Every four years, as we wrap up the Summer Olympic Games and start discussing in earnest who we'll be voting for in November, the same sort of scenario plays out. There are two candidates presented to the people, Team Red vs. Team Blue. They usually begin the campaign with a few good selling points about themselves before turning over to an all-out smear campaign against their opponents. And come November, America usually ends up voting against the candidate they definitely don’t want in the White House rather than for the candidate they do.
We have justified this action to ourselves as voting for "the lesser of two evils." But why do we continue to resign ourselves to only two evil options for president, in a nation supposedly ruled by a democracy of the people?
This particular election cycle is especially unique in that the two front-runners — Barack Obama and Mitt Romney — are so similar on so many issues that it's hard to imagine which policies would be much different under Romney than what we have now with Obama.
Both candidates have records as big spenders, both supported the National Defense Authorization Act and the renewal of the Patriot Act. Their stances on health care, the economy and even gun control have been eerily similar in the past decade. Finally, their foreign policy is more-or-less identical, which is one we've held for too long: using war on ideologies that can’t be killed with any military technology as an excuse to war profiteer all over the globe.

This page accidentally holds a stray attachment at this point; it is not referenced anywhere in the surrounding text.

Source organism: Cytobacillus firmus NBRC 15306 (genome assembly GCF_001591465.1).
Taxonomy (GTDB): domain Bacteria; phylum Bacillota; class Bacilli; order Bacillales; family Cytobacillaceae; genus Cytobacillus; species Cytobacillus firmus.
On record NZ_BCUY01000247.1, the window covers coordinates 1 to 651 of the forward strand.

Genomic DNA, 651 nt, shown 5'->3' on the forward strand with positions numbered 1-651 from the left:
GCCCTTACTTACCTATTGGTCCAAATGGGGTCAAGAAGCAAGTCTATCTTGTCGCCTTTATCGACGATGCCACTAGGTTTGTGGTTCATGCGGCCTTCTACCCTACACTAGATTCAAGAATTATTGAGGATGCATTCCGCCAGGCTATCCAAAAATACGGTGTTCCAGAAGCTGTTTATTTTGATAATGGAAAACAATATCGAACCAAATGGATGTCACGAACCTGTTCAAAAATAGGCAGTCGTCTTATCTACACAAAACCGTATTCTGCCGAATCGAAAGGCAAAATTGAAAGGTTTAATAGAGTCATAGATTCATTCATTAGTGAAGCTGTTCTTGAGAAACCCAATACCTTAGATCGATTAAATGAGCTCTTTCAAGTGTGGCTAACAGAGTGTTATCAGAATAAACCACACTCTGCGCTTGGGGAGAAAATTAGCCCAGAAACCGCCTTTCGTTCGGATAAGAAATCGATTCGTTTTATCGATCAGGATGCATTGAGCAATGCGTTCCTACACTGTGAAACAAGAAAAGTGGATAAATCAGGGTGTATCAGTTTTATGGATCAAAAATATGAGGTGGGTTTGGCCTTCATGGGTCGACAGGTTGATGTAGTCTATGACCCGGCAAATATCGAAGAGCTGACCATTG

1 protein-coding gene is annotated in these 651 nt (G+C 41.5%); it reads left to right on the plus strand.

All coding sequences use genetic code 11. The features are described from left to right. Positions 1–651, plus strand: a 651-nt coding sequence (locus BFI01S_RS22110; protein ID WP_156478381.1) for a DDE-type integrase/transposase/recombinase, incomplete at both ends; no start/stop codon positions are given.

So what are we to do as the little guy? Is the system really stacked against us? Is there really no hope but false commercial hope that doesn't really result in change? Only if you believe it is and respond as if it can’t be changed.
There is a candidate that is getting considerably less attention in the media who, if discovered, could be that catalyst for change in our worn-out system. That man is Libertarian candidate Gary Johnson.
Johnson is everything that voters are looking for this cycle but so many don't know where to find: a fiscal conservative who is socially liberal.
Think about it. We're pinned into thinking it's all about Us vs. Them. Conservatives vs. Liberals, Democrats vs. Republicans, Tea Party vs. Occupy Wall Street. But the truth is, the majority of Americans are in the middle of these polarizing labels.
Think about the biggest grassroots-activist-powered issues in this country: environmentalists, gun rights advocates, feminists, drug-war critics, LGBTQ communities and their allies, civil rights activists, etc. All of us who care about an issue are encouraged to support these micro-causes and thus, we are separated from each other and systematically taught that activists for these other causes are either out of touch with their priorities, way too radical or just plain wrong. Being most prominently a cannabis-legalization activist, I am always frustrated to tears when I hear people who "agree" with me but tell me they think there are "bigger issues." They are correct, but the "bigger issue" is a common one all these causes are fighting for:freedom.